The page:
Financial markets should brace themselves for a restructuringof Greek debt in September, Barry Eichengreen, Professor of Economics at the University of California, Berkeley said on Thursday, but a default will not necessarily be a "Lehman-like" event.
"History suggests that things will quiet down in August because all the traders will go to Tuscany and they'll be drinking Chianti through the month and relaxing," Eichengreen told CNBC.com.
"But everybody knows that when they come back in September it will blow up. And at that time the Greek government will not have the capacity to go back to the well," he added.
Eichengreen believes the European Unionand the International Monetary Fund know that a restructuring is inevitable.
"I don't think they've known until recently how quickly it's coming upon us but the point is Europe doesn't have two years until 2013 to sort this out. At most two months," Eichengreen said.
The alternatives now are "bad" and "worse", according to Eichengreen.
"I think it's important to swallow and and opt for the bad in order to avoid the worst. The worst solution would be a collapse of the Greek government, loss of control of the streets, a disorderly default with unpredictable consequences that would spread widely to other EUropean countries and destabilize the financial system," he said.
"Bad would be to have to restructure the Greek debt, with a plan as opposed to without one. I am confident that the EU and ECB are figuring out how exactly to do this," he added.
But "this doesn't have to be a Lehman-style credit event," Eichengreen said.
"The CDS written on Greek debt are small," Eichengreen pointed out, and are written by American firms, not by European firms. In addition, Lehman was so devastating because people were unprepared, Eichengreen said.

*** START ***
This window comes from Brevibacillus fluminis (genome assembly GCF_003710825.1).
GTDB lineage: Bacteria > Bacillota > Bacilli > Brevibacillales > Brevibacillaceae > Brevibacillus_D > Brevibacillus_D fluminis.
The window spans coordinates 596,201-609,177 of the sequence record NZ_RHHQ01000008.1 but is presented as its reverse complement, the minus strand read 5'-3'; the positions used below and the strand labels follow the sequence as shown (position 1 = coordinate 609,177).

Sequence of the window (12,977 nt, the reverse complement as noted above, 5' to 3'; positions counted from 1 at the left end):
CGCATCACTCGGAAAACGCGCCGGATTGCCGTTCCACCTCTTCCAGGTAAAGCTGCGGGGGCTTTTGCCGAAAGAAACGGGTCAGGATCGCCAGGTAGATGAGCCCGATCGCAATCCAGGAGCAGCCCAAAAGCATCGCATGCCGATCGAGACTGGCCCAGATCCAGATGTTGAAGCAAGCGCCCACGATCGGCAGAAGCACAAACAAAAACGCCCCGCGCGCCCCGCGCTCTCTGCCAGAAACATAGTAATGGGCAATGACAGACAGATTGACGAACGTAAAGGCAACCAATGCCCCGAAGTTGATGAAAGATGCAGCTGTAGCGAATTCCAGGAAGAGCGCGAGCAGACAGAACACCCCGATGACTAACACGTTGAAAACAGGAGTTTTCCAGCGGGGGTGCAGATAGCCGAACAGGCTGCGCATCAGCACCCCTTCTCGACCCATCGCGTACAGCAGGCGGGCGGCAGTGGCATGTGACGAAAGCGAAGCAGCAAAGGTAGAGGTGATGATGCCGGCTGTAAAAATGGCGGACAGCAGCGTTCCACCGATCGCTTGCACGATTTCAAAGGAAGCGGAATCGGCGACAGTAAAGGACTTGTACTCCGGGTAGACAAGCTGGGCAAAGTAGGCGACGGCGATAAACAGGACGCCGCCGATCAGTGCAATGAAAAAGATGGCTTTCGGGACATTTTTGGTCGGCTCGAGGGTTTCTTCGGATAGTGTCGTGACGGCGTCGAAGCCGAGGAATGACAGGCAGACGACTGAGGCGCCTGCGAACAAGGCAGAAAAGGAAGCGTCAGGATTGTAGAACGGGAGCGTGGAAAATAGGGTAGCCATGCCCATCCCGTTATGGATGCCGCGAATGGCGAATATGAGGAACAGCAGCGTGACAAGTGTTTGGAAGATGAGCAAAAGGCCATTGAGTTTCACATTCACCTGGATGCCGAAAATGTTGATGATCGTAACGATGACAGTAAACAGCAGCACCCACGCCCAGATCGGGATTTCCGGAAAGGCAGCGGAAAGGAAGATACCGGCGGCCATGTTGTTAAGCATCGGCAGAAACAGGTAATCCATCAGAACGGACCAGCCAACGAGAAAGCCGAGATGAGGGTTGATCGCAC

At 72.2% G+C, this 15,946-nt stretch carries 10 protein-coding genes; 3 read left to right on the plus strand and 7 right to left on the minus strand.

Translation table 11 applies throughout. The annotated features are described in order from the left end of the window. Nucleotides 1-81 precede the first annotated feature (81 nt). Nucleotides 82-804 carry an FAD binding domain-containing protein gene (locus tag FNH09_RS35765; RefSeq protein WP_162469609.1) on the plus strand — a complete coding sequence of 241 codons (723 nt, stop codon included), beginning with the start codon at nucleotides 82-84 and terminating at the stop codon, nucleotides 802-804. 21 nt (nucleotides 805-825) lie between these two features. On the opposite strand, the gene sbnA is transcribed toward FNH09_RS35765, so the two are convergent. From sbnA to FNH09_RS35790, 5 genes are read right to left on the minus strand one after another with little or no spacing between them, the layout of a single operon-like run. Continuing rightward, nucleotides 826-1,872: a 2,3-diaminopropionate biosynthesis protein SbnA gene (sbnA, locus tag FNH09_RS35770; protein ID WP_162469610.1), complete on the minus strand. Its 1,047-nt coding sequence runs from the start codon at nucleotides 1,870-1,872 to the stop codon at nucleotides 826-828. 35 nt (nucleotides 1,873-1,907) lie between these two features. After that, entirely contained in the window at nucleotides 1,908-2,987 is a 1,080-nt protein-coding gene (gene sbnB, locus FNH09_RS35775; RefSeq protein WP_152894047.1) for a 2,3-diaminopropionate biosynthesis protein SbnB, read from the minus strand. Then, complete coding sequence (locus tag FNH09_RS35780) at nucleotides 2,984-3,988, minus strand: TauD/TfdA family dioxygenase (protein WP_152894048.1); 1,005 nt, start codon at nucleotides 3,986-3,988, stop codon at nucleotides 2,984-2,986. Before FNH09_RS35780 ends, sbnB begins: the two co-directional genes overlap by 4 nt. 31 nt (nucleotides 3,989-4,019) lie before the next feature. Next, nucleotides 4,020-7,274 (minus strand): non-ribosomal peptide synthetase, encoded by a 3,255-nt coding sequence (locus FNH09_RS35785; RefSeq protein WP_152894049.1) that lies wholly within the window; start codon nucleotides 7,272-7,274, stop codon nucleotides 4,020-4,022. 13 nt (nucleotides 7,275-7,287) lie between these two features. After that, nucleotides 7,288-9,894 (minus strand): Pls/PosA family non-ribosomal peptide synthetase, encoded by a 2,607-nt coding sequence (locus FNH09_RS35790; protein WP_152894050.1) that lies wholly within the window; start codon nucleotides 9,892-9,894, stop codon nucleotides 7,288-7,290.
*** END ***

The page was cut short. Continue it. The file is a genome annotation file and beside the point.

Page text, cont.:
"There has been tremendous time to hedge your position, buy insurance. I think it can be managed," he said.
Point of No Return?
Calls for Greece to leave the euro may be intensifying and the creation of the single currency without fiscal union might have come under scrutiny, but Eichengreeen said there was no turning back.
"People who don't understand the difference between a single currency and a fixed exchange rate imagine that Greece would benefit from reintroducing a new drachma," he said. "The fact of the matter is that some historical processes are irreversible."
"The euro - like it or not - is one of those so Greece is going to have to figure out other ways, with the help of Europe, to restore its competitiveness," Eichengreen said.
With the Greek government on the verge of losing control of the streets, there is no time to waste, he said.
"I think it's a big problem for Athens but it's not one that Athens and Greece can solve by itself. That is what European leaders in their wisdom should be thinking about this week," said Eichengreen.
"Step number one is going to have to be debt restructuring that will require a very substantial writedown or haircut on the existing Greek debt. Greek debt/GDP ratio is on the order of 150-160 percent. That will have to come down by half," he said.
Greece will also have to introduce macro policy reform and politically difficult privatization of state assets.
"It's embarrassing for a country to sell off its national patrimony," Eichengreen said.
He was critical of the way the ECB had handled the situation, saying it should have ring-fenced other countries such as Portugal and Ireland.
"The (European) council and the ECB especially have done a very bad job at distinguishing between Greece - which is insolvent and everybody knows it - versus the other crisis countries, Ireland and Spain in particular which in my view have liquidity problems but can grow their way out of them," he said.